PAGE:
Kamuki Review

In 'Kamuki', tedious and unimaginative presentation sullies the novelty of the romance. The sloppy package lacks originality to offer a refreshing experience. (1.8) (K. R. Rejeesh)



The protagonist tells the easy-going heroine that he has a specific aim in life and he has no time for romance. This sounds interesting because we seldom watch in films a responsible male student giving advice to a careless girl studying in college. The maturity shown by Hari Krishnan, a visually challenged PG student, changes the attitude of Achamma Varghese. This is the perfect platform for delving into their romantic episode to add novelty in the storyline of this film: "A blind student being loved by a boisterous girl."


Thus "Kamuki" offers a promising milieu to add various hues of creativity to its tale by expanding the frontiers of imagination. But director Binu. S leaves the creative canvas dry sans exploiting the possibilities of an interesting theme. Resorting to unworthy scenes and double meaning humor is disappointing as they quite often sully the prospects.


Achamma Varghese, played by Aparna Balamurali, develops a crush on Askar Ali, a blind student, after knowing about his aspiration and will-power braving his disability. Normally a cheerful girl, who wants to enjoy life, she learns from him and her teacher that Master of Social Work (MSW) course is not a joke. Though Hari Krishnan denies her love citing his ambition and disability, she follows him. Her father Varghese (Baiju) wants to marry her off as per his wish. Achamma now faces the dilemma of making Hari love her and convincing Varghese about Hari.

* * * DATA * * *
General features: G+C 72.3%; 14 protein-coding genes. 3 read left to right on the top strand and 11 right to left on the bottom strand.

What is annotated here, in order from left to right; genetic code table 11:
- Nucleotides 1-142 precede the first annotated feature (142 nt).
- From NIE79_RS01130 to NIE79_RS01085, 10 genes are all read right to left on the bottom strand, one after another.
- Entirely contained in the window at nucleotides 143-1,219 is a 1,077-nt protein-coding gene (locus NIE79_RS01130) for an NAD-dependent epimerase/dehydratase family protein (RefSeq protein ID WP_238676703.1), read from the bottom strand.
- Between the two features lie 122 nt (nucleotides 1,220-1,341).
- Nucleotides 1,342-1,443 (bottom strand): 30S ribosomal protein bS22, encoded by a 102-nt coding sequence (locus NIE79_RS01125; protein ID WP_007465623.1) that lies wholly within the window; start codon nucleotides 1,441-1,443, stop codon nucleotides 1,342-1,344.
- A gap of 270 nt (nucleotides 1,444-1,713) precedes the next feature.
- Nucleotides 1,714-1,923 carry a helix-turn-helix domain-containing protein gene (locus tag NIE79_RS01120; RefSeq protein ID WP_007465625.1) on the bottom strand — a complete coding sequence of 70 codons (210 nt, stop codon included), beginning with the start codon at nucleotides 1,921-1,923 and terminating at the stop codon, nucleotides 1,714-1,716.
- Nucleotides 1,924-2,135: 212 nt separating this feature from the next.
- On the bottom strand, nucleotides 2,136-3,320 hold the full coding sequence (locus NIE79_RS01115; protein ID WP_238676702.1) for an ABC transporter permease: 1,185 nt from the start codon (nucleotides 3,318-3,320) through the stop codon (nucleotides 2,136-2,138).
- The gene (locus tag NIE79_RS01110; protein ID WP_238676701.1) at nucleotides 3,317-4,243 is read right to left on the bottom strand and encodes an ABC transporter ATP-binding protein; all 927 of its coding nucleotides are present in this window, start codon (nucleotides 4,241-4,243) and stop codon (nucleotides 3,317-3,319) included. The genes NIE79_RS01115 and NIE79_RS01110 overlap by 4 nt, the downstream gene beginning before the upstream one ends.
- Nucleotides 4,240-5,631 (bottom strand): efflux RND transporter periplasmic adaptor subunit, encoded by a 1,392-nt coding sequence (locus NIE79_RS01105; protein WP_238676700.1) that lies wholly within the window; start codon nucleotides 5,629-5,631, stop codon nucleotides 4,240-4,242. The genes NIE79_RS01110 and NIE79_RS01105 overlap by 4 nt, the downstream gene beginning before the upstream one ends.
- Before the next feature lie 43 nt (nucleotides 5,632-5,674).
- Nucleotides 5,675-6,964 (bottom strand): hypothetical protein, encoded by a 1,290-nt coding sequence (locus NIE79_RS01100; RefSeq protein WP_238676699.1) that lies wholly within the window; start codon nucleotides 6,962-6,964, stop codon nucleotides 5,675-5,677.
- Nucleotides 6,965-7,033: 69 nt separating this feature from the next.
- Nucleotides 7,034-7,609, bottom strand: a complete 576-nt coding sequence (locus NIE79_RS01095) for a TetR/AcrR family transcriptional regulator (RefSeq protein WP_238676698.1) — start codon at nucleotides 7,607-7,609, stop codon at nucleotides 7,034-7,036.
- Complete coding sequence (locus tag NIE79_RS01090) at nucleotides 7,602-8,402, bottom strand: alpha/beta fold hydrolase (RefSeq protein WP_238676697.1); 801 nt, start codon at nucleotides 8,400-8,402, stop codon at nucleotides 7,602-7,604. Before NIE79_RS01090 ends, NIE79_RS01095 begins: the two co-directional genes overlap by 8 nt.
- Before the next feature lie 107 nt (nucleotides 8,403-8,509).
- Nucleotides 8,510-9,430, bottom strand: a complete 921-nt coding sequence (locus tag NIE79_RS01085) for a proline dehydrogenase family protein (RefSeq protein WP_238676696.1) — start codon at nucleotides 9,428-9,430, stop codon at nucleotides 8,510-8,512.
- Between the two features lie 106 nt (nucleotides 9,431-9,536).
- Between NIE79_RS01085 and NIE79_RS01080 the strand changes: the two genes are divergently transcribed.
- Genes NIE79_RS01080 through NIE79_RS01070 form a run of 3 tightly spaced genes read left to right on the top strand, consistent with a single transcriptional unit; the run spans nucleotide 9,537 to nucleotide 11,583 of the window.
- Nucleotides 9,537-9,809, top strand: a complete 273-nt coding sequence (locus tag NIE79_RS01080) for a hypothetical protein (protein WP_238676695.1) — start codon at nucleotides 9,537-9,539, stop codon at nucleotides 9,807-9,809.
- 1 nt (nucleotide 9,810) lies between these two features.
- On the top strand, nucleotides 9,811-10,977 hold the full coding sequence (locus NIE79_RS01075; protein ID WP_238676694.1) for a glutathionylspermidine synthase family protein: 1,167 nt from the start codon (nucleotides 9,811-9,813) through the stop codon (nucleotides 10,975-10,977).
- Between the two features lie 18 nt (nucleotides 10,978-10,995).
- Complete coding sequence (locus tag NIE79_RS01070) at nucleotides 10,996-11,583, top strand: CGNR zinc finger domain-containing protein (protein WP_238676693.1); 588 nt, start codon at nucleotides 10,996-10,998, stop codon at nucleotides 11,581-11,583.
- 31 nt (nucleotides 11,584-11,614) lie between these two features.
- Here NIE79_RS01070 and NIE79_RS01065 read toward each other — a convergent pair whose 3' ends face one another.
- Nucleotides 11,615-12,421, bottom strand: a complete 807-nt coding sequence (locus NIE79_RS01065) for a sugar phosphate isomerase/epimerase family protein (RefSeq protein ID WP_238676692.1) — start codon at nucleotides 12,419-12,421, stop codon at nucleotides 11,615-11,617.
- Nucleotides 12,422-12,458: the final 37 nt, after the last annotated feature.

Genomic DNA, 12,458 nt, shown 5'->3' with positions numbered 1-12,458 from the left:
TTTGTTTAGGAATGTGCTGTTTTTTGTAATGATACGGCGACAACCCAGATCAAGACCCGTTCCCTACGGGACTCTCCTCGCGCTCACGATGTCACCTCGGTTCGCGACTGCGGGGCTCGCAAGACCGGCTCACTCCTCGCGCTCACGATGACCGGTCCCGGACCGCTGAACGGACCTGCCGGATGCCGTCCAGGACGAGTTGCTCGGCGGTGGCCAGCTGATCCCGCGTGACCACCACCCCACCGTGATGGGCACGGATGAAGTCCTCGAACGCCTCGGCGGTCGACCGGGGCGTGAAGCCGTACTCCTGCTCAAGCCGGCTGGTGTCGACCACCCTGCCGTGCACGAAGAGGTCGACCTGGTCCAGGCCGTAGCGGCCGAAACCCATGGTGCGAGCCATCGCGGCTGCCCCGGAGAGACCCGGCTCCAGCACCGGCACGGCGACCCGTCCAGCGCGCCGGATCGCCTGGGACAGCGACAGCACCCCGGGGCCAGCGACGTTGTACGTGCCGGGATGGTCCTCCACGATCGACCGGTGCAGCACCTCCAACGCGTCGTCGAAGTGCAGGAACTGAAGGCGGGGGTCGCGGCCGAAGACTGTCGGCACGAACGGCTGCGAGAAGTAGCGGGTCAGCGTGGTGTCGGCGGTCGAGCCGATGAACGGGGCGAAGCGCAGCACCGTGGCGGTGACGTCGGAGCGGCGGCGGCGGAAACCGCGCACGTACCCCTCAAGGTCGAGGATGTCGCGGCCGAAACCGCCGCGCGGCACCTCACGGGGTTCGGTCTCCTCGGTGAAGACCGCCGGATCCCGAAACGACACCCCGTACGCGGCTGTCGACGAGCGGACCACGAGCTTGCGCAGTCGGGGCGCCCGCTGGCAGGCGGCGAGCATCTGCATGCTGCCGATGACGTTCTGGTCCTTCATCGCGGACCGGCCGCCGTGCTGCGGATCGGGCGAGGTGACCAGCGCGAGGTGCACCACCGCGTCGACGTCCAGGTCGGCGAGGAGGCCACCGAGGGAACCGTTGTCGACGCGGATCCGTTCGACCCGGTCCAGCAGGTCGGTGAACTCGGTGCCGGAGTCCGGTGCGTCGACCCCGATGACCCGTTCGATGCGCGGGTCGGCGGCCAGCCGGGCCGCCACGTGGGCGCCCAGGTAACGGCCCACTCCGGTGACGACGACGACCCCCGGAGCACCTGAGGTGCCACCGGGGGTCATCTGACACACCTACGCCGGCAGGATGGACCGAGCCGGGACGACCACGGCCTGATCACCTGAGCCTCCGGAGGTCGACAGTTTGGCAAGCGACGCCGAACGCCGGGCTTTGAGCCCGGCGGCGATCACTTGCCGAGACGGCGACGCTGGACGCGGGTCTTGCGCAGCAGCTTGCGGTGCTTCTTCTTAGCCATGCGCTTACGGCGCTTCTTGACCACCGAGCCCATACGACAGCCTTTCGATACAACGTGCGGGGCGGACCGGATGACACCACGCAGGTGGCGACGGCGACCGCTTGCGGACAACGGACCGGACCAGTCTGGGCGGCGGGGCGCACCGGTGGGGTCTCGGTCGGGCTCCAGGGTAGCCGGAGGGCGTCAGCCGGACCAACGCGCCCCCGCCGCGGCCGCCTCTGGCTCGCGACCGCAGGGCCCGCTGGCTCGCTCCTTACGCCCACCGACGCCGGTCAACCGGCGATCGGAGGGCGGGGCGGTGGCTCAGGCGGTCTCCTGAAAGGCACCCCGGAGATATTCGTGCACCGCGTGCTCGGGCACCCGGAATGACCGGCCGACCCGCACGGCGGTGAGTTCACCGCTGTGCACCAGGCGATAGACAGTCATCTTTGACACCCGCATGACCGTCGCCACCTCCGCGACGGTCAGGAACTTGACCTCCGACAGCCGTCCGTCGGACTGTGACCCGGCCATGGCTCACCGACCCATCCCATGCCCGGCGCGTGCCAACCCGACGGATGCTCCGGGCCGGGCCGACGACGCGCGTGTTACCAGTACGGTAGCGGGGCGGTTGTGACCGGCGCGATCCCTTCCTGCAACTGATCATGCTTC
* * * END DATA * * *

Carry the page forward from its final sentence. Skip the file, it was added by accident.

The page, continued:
The scenes in the college are ridiculously constructed just to drag the proceedings. Portrayal of a transgender teacher and some distasteful remarks by the characters are the major gatecrashers in the story where these events have little purpose. Askar Ali showcases a satisfying performance in a challenging role. Aparna supremely exudes the enthusiasm at its highest level. Her character has a vivid and prominent identity in the whole action.


In fact, Baiju steals the show in some of his scenes where he aptly reveals his maturity as an actor after a hiatus. Preoccupations about his normal diction and acting style are negated by a commendable screen presence.


Technical departments, including cinematography by Rowin Basker have given a mediocre output. Overall, the presentation is tedious and unimaginative that sullies the novelty of this romance. This sloppy package lacks originality to offer a refreshing experience.




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